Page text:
Frances Zelazny, CEO, Anonybit: Anonybit started as a project to solve the problem of decentralizing biometrics. My partners and I are all industry veterans, coming out of biometrics, digital identity and cybersecurity and we understand fundamentally that there are two problems with identity management today. First, data breaches continue because there is money to be made. Second, fraud continues because we continue to rely on weak authenticators to identify people. But if we can give attackers nothing to find and nothing to steal, and get to a point where biometrics are the primary means of authentication without fall backs on PINs, passcodes, and knowledge-based authenticators, we will have a world with greater trust in our digital interactions and more faith in the institutions that we are doing business with.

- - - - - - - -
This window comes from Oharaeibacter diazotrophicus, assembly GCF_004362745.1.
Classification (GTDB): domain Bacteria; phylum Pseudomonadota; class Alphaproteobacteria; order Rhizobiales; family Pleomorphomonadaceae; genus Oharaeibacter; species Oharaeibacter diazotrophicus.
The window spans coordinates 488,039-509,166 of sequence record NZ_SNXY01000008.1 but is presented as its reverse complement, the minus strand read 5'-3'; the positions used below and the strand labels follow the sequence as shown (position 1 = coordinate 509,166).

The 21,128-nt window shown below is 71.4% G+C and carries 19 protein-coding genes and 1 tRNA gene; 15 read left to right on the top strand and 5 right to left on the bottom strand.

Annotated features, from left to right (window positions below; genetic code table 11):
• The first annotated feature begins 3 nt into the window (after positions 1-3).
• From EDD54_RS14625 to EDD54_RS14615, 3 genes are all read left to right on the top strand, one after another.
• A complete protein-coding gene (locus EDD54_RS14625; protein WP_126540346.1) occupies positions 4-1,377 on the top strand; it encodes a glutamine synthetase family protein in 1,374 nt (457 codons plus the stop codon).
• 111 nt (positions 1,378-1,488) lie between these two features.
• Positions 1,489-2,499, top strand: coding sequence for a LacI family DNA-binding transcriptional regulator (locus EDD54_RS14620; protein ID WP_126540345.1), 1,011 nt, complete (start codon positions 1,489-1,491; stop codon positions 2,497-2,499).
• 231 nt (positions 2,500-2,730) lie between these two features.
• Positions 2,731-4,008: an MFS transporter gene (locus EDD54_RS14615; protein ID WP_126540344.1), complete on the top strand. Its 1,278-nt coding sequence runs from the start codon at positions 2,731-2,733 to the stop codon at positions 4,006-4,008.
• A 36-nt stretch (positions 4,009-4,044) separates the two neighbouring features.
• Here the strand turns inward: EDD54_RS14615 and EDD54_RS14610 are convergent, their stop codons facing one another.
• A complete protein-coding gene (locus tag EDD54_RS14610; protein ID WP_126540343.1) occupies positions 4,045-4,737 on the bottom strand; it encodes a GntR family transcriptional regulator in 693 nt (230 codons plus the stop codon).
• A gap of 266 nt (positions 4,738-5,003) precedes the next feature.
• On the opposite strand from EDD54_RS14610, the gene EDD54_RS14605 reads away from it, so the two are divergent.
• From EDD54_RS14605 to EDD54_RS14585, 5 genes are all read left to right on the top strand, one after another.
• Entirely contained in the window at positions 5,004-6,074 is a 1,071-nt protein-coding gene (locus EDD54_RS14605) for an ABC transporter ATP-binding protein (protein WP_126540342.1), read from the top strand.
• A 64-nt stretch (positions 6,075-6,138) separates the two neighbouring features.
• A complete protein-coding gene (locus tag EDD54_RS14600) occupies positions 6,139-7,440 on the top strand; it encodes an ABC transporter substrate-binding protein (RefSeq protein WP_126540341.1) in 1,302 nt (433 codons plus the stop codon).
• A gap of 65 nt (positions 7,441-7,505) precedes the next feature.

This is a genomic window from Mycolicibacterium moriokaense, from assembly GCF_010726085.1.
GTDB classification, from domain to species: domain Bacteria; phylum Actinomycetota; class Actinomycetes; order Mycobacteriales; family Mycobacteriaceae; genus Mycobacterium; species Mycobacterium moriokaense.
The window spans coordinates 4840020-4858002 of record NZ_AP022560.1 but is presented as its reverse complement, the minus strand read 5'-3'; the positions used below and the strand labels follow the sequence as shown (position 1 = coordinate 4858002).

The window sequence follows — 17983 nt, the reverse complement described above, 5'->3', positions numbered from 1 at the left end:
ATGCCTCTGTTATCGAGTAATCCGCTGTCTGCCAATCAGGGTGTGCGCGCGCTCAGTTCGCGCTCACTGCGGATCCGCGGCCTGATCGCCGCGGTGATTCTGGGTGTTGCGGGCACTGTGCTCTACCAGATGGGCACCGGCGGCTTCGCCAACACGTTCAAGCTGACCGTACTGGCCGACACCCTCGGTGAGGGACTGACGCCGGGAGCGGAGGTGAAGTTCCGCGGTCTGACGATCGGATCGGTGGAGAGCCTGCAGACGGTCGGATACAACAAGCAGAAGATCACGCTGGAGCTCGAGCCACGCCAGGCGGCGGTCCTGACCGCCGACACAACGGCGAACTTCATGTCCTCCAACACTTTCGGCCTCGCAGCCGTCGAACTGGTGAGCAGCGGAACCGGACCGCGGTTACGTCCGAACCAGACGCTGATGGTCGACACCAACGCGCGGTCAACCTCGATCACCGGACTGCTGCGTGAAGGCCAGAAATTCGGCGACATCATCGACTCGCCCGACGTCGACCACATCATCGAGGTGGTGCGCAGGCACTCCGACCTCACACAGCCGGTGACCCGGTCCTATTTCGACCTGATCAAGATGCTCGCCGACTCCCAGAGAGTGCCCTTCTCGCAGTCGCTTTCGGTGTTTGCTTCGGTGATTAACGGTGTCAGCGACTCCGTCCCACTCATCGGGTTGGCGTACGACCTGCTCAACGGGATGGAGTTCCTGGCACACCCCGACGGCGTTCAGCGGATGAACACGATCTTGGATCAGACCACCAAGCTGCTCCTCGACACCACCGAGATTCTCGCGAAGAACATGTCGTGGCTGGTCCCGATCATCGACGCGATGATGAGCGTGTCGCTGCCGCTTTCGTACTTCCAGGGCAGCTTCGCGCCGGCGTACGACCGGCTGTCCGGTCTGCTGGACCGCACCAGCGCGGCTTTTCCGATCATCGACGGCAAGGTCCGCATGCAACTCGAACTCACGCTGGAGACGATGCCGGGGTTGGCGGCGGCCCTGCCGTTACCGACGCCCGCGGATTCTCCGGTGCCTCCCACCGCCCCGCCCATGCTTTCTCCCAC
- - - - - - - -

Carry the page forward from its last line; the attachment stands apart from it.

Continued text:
This is what we are aiming for at Anonybit. Our breakthrough infrastructure decentralizes both the storage and the matching function of biometrics so there is no need to store any templates or other PII for that matter in any central honeypot. And because it is in the cloud, there is a built-in backup mechanism that does not rely on devices, location, or other methods that are currently used today to identify people.
FindBiometrics: What are the privacy risks with systems that use traditional methods of biometric data storage, either in-the-cloud or on-device?